Like Mother, Like Daughter
By Deanna Glick
My daughter can put away three large slices of pizza, and she's not even three years old yet. We have been blessed with a good eater.
Don't get me wrong. Our Sweetie Pie loves her treats, often requesting brownies as her stroller wheels into the local caf. She's discovered that favorite frozen warm weather concoction known to her as "popsculars." But when it comes to eating Cheerios or Rice Krispies with guests who spoon granulated white stuff atop their bowls, she proclaims, "I don't need sugar." She eats most of her meals and craves healthy snacks. She's not picky. She doesn't like potatoes and she was probably the only baby in the history of human life that didn't like bananas (she eats them now). But she's also one of the youngest salad eaters I've ever known, grabbing for my lettuce, tomatoes, and Italian dressing at less than a year old. Oh, and she's been eating onions and salsa since then too.
The suspicions I had before becoming a parent have been confirmed: for the most part, kids eat like their parents. If you have chips, candy and soda in the house, they will eat them. And if you have fruit, vegetables and rice milk, they'll consume those. Or not. Until they are too hungry to turn them down.
Despite the success with my little ones healthy eating habits, I still worry about her health. And there's that pesky 4 percent chance she could develop type 1 diabetes as her mommy did almost 16 years ago. Sometimes I can't help but wonder if her increased thirst on a given day or a leaky diaper from a gush of pee are symptoms of diabetes. And when a friend wondered if it was normal for her to eat three hot dogs sans buns in one sitting, I pondered for a few minutes. Is that the same insatiable hunger I had that led me to consume ungodly amounts of burritos and bread and still lose about 8 pounds during the months before my diagnosis? And what if she's diagnosed with something besides diabetes and then we'll be a double chronic illness household?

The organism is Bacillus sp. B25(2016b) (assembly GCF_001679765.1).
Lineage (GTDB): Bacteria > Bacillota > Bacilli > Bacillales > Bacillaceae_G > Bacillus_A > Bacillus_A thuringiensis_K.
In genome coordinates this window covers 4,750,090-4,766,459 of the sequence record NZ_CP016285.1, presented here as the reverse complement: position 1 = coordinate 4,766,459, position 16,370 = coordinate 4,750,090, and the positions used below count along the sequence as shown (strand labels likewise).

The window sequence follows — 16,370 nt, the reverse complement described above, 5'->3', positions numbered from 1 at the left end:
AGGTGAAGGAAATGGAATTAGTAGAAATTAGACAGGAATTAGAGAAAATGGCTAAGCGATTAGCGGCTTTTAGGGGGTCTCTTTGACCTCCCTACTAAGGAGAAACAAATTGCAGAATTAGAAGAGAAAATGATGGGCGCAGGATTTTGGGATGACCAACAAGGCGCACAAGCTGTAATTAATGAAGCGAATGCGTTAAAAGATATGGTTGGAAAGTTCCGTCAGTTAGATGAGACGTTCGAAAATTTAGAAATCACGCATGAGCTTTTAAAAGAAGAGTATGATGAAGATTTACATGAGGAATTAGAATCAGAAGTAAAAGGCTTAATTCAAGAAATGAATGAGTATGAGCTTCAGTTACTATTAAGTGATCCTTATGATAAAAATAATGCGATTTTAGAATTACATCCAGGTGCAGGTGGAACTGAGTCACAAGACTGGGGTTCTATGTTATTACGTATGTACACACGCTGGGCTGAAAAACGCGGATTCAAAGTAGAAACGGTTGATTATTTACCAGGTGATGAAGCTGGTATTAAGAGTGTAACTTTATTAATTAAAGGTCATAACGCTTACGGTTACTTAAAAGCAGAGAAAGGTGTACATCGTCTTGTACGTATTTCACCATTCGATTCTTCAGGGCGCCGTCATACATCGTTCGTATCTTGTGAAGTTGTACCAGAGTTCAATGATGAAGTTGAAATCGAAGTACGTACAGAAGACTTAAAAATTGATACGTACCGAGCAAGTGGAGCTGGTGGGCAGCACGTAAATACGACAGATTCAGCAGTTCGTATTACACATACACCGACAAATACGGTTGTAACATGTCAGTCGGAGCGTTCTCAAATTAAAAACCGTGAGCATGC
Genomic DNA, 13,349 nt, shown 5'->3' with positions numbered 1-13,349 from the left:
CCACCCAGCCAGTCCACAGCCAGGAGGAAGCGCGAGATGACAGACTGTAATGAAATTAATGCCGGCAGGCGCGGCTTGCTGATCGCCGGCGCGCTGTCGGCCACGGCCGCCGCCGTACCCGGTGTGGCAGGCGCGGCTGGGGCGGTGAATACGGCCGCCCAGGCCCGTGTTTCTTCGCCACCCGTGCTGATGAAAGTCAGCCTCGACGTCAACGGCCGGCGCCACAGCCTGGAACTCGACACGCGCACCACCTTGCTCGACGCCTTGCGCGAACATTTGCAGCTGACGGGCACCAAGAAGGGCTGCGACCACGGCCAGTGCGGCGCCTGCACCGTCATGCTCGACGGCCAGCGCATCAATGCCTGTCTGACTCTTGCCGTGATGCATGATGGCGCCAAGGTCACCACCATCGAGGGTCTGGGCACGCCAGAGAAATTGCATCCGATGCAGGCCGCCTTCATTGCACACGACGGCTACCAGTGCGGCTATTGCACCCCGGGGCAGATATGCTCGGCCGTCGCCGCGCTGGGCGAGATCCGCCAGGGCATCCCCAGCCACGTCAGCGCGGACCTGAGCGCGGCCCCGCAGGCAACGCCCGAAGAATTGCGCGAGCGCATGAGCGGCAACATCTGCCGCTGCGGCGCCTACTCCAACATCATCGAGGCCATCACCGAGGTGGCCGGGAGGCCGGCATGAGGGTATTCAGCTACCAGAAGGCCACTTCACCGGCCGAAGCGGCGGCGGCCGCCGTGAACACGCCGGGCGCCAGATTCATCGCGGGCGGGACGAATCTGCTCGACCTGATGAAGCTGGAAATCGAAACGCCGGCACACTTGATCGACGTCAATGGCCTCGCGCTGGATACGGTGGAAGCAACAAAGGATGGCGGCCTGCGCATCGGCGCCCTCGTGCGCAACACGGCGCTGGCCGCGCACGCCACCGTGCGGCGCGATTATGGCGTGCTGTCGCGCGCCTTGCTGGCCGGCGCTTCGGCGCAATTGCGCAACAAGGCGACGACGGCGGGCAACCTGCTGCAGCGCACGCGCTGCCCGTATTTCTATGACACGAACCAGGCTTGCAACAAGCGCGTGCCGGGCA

Sometimes, I feel like there's just no room for any illnesses besides diabetes. Even a cold caught at school that other parents shake off as no big deal can find its would find it's way into my compromised immune system, cause infection and send my otherwise controlled blood sugars on a roller coaster ride. I tend to get nervous when I see runny noses and hear icky coughs at play dates for exactly this reason.
But when it comes to my little girl's health, I'm usually able to regain my strong voice of reason. My eyes regain their focus and see a 30-some-inches tall, 29-pound little girl with a poochy tummy and thick thighs who goes without food or drink for a few hours when immersed in animals and airplanes at the museums downtown. But what if she were diabetic? She wouldn't be able to do that. I'd have to make her stop and eat. I could no longer give in when she refuses a meal or begs for a brownie.
This is what I call a case of pre-worry. And it's really a waste of my precious time with my family. And so I stop. And I realize we've been blessed with a healthy daughter. For now, at least. And I allow myself to enjoy it.
dLife's Daily Living columnists are not all medical experts, but everyday people living with diabetes and sharing their personal experiences. While their method of diabetes management may work for them, everyone is different. Please consult with your diabetes care team to find out what will work best for you.
Artichoke Crostini Cabbage Wrapped Pork Roast Spiced Popcorn Spicy Shrimp Gazpacho Hearty Lentil Stew Apple Butter Oatmeal Cookies Low-Fat Caesar Salad Curried Pork Kabobs Chicken and Vegetables with Fennel Fresh Cranberry-Pineapple Congeal
As I mentioned in an earlier post, one of the benefits that made it cost-effective for me to go with the real healthcare (HSA) plan rather than the phony (HRA) plan is that my company is now covering "preventative" medicines at $0 copay. The formulary for these, as stated by CVS/Caremark (my pharmacy benefits provider), covers all test strips, lancets, and control solutions. I dutifully get my doctor to write up prescriptions for all of my testing needs, submit...